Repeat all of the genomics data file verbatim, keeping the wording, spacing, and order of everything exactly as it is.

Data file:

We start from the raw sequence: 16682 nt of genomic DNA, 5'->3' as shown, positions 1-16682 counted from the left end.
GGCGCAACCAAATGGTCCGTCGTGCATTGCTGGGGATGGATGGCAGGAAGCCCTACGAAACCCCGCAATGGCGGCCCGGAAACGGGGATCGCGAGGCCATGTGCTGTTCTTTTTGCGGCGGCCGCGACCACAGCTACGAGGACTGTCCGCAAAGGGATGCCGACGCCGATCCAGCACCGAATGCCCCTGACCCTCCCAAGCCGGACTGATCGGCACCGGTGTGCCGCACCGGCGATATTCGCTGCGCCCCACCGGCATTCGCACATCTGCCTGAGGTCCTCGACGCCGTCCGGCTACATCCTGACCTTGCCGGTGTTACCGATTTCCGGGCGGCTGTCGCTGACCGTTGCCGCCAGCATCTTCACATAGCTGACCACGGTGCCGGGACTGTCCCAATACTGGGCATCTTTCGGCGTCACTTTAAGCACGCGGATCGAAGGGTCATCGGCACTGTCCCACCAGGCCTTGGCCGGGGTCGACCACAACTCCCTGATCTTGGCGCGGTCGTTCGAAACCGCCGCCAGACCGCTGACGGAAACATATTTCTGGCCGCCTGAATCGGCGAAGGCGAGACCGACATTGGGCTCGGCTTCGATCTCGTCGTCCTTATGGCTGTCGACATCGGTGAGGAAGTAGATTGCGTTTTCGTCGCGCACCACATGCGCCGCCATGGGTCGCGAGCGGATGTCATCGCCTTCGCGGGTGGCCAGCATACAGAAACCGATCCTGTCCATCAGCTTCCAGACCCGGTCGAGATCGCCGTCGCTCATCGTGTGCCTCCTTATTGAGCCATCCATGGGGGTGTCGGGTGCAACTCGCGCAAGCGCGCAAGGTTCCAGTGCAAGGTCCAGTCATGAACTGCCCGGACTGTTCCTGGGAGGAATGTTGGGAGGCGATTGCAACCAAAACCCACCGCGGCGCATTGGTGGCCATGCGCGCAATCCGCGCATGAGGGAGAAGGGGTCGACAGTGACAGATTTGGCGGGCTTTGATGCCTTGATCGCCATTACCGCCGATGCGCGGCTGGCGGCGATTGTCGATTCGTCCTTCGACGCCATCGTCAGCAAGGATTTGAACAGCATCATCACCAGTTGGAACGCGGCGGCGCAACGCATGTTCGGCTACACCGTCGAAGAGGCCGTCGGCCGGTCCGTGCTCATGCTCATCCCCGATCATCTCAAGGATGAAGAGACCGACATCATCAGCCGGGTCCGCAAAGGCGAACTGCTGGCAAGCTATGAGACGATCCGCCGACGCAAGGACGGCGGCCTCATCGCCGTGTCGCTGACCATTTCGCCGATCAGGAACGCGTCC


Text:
We start from the raw sequence: 16682 nt of genomic DNA, 5'->3' as shown, positions 1-16682 counted from the left end.
GGCGCAACCAAATGGTCCGTCGTGCATTGCTGGGGATGGATGGCAGGAAGCCCTACGAAACCCCGCAATGGCGGCCCGGAAACGGGGATCGCGAGGCCATGTGCTGTTCTTTTTGCGGCGGCCGCGACCACAGCTACGAGGACTGTCCGCAAAGGGATGCCGACGCCGATCCAGCACCGAATGCCCCTGACCCTCCCAAGCCGGACTGATCGGCACCGGTGTGCCGCACCGGCGATATTCGCTGCGCCCCACCGGCATTCGCACATCTGCCTGAGGTCCTCGACGCCGTCCGGCTACATCCTGACCTTGCCGGTGTTACCGATTTCCGGGCGGCTGTCGCTGACCGTTGCCGCCAGCATCTTCACATAGCTGACCACGGTGCCGGGACTGTCCCAATACTGGGCATCTTTCGGCGTCACTTTAAGCACGCGGATCGAAGGGTCATCGGCACTGTCCCACCAGGCCTTGGCCGGGGTCGACCACAACTCCCTGATCTTGGCGCGGTCGTTCGAAACCGCCGCCAGACCGCTGACGGAAACATATTTCTGGCCGCCTGAATCGGCGAAGGCGAGACCGACATTGGGCTCGGCTTCGATCTCGTCGTCCTTATGGCTGTCGACATCGGTGAGGAAGTAGATTGCGTTTTCGTCGCGCACCACATGCGCCGCCATGGGTCGCGAGCGGATGTCATCGCCTTCGCGGGTGGCCAGCATACAGAAACCGATCCTGTCCATCAGCTTCCAGACCCGGTCGAGATCGCCGTCGCTCATCGTGTGCCTCCTTATTGAGCCATCCATGGGGGTGTCGGGTGCAACTCGCGCAAGCGCGCAAGGTTCCAGTGCAAGGTCCAGTCATGAACTGCCCGGACTGTTCCTGGGAGGAATGTTGGGAGGCGATTGCAACCAAAACCCACCGCGGCGCATTGGTGGCCATGCGCGCAATCCGCGCATGAGGGAGAAGGGGTCGACAGTGACAGATTTGGCGGGCTTTGATGCCTTGATCGCCATTACCGCCGATGCGCGGCTGGCGGCGATTGTCGATTCGTCCTTCGACGCCATCGTCAGCAAGGATTTGAACAGCATCATCACCAGTTGGAACGCGGCGGCGCAACGCATGTTCGGCTACACCGTCGAAGAGGCCGTCGGCCGGTCCGTGCTCATGCTCATCCCCGATCATCTCAAGGATGAAGAGACCGACATCATCAGCCGGGTCCGCAAAGGCGAACTGCTGGCAAGCTATGAGACGATCCGCCGACGCAAGGACGGCGGCCTCATCGCCGTGTCGCTGACCATTTCGCCGATCAGGAACGCGTCC